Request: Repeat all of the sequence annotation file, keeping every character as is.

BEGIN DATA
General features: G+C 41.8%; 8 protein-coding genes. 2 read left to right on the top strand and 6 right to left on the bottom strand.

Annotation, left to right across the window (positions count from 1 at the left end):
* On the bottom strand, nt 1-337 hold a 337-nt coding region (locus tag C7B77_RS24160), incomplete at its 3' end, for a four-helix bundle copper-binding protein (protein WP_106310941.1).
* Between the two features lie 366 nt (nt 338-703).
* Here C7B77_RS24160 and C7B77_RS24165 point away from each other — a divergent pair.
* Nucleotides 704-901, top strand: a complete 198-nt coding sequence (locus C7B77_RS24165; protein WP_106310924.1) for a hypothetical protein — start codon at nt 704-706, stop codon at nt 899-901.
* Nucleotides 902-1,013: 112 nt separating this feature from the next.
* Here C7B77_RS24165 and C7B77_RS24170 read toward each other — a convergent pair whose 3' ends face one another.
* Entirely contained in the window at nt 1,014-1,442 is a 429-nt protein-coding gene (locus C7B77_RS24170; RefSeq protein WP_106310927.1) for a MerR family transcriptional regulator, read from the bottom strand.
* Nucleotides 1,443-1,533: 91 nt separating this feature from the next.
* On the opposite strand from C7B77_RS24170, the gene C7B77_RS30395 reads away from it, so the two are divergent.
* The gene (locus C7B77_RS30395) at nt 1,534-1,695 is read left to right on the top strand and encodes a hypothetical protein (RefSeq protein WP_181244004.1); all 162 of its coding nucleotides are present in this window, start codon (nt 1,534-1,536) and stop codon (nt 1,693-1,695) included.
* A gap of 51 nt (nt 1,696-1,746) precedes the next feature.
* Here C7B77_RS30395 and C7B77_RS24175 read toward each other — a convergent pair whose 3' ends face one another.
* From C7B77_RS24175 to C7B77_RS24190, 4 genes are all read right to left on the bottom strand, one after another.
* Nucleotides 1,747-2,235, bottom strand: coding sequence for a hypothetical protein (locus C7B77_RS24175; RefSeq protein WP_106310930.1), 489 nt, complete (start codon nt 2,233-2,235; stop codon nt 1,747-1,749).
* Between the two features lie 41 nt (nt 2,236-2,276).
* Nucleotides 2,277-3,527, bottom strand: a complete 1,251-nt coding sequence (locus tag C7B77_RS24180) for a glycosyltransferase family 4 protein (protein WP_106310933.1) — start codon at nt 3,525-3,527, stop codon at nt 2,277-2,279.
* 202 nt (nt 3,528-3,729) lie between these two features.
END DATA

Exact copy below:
General features: G+C 41.8%; 8 protein-coding genes. 2 read left to right on the top strand and 6 right to left on the bottom strand.

Annotation, left to right across the window (positions count from 1 at the left end):
* On the bottom strand, nt 1-337 hold a 337-nt coding region (locus tag C7B77_RS24160), incomplete at its 3' end, for a four-helix bundle copper-binding protein (protein WP_106310941.1).
* Between the two features lie 366 nt (nt 338-703).
* Here C7B77_RS24160 and C7B77_RS24165 point away from each other — a divergent pair.
* Nucleotides 704-901, top strand: a complete 198-nt coding sequence (locus C7B77_RS24165; protein WP_106310924.1) for a hypothetical protein — start codon at nt 704-706, stop codon at nt 899-901.
* Nucleotides 902-1,013: 112 nt separating this feature from the next.
* Here C7B77_RS24165 and C7B77_RS24170 read toward each other — a convergent pair whose 3' ends face one another.
* Entirely contained in the window at nt 1,014-1,442 is a 429-nt protein-coding gene (locus C7B77_RS24170; RefSeq protein WP_106310927.1) for a MerR family transcriptional regulator, read from the bottom strand.
* Nucleotides 1,443-1,533: 91 nt separating this feature from the next.
* On the opposite strand from C7B77_RS24170, the gene C7B77_RS30395 reads away from it, so the two are divergent.
* The gene (locus C7B77_RS30395) at nt 1,534-1,695 is read left to right on the top strand and encodes a hypothetical protein (RefSeq protein WP_181244004.1); all 162 of its coding nucleotides are present in this window, start codon (nt 1,534-1,536) and stop codon (nt 1,693-1,695) included.
* A gap of 51 nt (nt 1,696-1,746) precedes the next feature.
* Here C7B77_RS30395 and C7B77_RS24175 read toward each other — a convergent pair whose 3' ends face one another.
* From C7B77_RS24175 to C7B77_RS24190, 4 genes are all read right to left on the bottom strand, one after another.
* Nucleotides 1,747-2,235, bottom strand: coding sequence for a hypothetical protein (locus C7B77_RS24175; RefSeq protein WP_106310930.1), 489 nt, complete (start codon nt 2,233-2,235; stop codon nt 1,747-1,749).
* Between the two features lie 41 nt (nt 2,236-2,276).
* Nucleotides 2,277-3,527, bottom strand: a complete 1,251-nt coding sequence (locus tag C7B77_RS24180) for a glycosyltransferase family 4 protein (protein WP_106310933.1) — start codon at nt 3,525-3,527, stop codon at nt 2,277-2,279.
* 202 nt (nt 3,528-3,729) lie between these two features.